As dawn broke Monday over Iraq’s southern desert, the week-old battle for Basra seemed to have ended after Shiite cleric Moktada al-Sadr called for his fighters to stand down from their fierce and bloody resistance to Iraqi government forces.
Shops reopened. Residents began washing Basra’s streets and burying their dead, Reuters reported.
But explosions continued to sound throughout Baghdad. And it was not at all clear what the dramatic developments of the past few days signified for greater Iraq.
What is clear is that the stakes are monumentally high in terms of human lives, the future of U.S. operations in Iraq and the authority of Prime Minister Nouri al-Maliki.
In a risky test of his government’s strength, al-Maliki launched an all-out offensive against defiant militias last week to the surprise of many members of his own government.
Demanding that militia fighters turn over their weapons, al-Maliki flew to Basra himself to command the crackdown. The city is strategically critical because it controls a hefty share of Iraq’s oil output, and the country’s only seaport is just a few miles to the south.
The showdown also set off fighting in the Baghdad slum Sadr City. And the usually protected Green Zone was barraged with rockets and mortars. U.S. planes, helicopters and ground forces backed al-Maliki.
After vowing defiantly in an Al Jazeera interview on Saturday that his Mahdi Army would liberate Iraq, al-Sadr turned a sharp tactical reversal Sunday. He called in a statement for his followers to lay down their arms if the government met a nine-point list of demands, the Los Angeles Times reported.
An Iraqi official told CNN today that Iran and a delegation of Iraqi Shiite lawmakers helped persuade al-Sadr to call the halt in the fighting.
Haidar al-Abadi, a lawmaker with al-Maliki’s Dawa Party, said the delegation traveled to Iran Friday to meet with al-Sadr and returned Sunday — the day the cleric called for his fighters to stand down.
The group comprised members from the Shiite parties in Iraq’s parliament — the Islamic Supreme Council of Iraq, Dawa, the Fadhila party, the Independent party and the Sadrist movement.
Authority on the line
A whirl of questions was spinning Monday off the dizzying turn of events.
What was left of al-Maliki’s authority and, by extension, the credibility of the United States? Last week, President Bush praised the Iraqi leader’s “bold decision” to go after illegal groups in Basra, show his leadership and demonstrate the progress gained by Iraqi security forces.
The New York Times reported today, though, that the negotiations with al-Sadr were seen as a serious blow to al-Maliki, who had vowed that he would see the Basra campaign through to a military victory.
“Many Iraqi politicians say that Mr. Maliki’s political capital has been severely depleted by the Basra campaign and that he is in the curious position of having to turn to Mr. Sadr, a longtime rival, for a way out,” the Times said.
The muddle that has emerged from what was supposed to be a decisive assault has serious consequences for the prime minister, Qassim Daoud, a former national security advisor and al-Maliki supporter told the Times.
“The government now is in a weak position,” Daoud said. “They claimed that they are going to disarm the militias and they didn’t succeed.”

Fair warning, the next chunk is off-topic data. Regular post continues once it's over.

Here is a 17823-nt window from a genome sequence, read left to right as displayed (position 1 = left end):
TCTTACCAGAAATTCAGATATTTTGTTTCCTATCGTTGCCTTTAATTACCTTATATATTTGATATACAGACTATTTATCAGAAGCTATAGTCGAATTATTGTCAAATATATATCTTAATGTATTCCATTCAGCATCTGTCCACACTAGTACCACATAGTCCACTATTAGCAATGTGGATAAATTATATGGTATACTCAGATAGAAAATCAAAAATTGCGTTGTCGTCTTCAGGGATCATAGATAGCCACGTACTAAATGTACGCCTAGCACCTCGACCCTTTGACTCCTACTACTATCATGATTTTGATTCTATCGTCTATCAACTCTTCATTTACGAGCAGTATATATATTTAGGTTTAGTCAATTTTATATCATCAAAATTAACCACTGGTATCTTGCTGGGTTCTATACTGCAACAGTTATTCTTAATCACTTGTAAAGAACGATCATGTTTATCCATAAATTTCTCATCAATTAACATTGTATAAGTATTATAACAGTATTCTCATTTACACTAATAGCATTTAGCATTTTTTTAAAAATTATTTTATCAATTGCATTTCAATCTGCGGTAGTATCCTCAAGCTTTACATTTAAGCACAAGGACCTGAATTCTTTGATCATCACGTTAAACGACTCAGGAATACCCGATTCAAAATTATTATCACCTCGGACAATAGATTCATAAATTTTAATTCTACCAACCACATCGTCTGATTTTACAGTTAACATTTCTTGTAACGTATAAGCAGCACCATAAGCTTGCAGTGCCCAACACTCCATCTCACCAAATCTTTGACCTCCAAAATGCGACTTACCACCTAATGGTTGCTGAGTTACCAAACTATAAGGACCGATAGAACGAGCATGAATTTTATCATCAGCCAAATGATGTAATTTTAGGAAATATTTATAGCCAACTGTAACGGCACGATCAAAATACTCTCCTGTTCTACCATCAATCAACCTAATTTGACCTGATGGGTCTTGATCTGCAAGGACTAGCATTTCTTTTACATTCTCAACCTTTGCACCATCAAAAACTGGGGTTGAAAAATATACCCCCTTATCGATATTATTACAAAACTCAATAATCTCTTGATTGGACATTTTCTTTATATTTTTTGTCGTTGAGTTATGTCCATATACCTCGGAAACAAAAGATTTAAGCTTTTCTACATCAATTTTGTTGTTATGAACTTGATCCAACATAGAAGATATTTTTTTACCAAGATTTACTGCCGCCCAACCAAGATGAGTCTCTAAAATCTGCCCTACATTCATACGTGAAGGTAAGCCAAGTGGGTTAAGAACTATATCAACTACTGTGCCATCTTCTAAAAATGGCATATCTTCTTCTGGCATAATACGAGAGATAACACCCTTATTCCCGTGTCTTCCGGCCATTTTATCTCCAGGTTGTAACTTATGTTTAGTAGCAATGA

Asked if the erosion of support for al-Maliki could cause his government to fall, Daoud paused and said, “Everything is possible.”
The cleric or the surge?
Another major question is whether al-Sadr made a mockery of U.S. claims that last fall’s “surge,” or troop buildup, had taken the steam out of the resistance. He had called a cease fire last fall about the time the surge began.
If his latest cease fire indeed quells the fighting, it may appear he’s wielded considerable control all along and the future depends on him as much as on any action by the United States and the government it supports in Baghdad.
Over the past two years, al-Sadr’s popular support had eroded as his movement had gained a reputation for harboring criminals and carrying out vicious sectarian killings, the Times said.
On Monday, though, al-Sadr won praise from high-level Iraqi leaders. Mahmoud al-Mashadani, the Parliament speaker and a senior Sunni politician, said, “With this statement, Sayyed Moktada al-Sadr proved that he is a good politician, working for the sake of Iraq.”
Still, the continued fighting in Baghdad Monday suggested his influence may be limited. Although a three-day curfew was mostly lifted, the truce that quieted Basra seemed tenuous at best further north, according to Reuters.
“Explosions struck the ‘Green Zone’ government and diplomatic compound in what police said was a volley of six mortar bombs. Sirens wailed and a recorded voice ordered people to take cover,” Reuters said.
U.S. forces called in at least three helicopter strikes in Baghdad late Sunday after Sadr’s ceasefire, including one in which they said they killed 25 fighters who attacked a convoy struck by a roadside bomb. U.S. helicopter strikes, once rare in the capital, became common over the past week.
Yet another question is what the past week’s events portend for the United States’ planned troop draw-down – whether it’s the modest reduction the Bush administration has outlined or the larger withdrawal many Democrats advocate.
With the Iraqi government’s authority shaken, peace and stability seem as elusive as ever for the country’s river-front cities and mud-hut villages. By several accounts, more than 400 people were killed and well over 1,000 wounded in the week of fighting.
Sharon Schmickle writes about foreign affairs and science. She can be reached at sschmickle [at] minnpost [dot] com.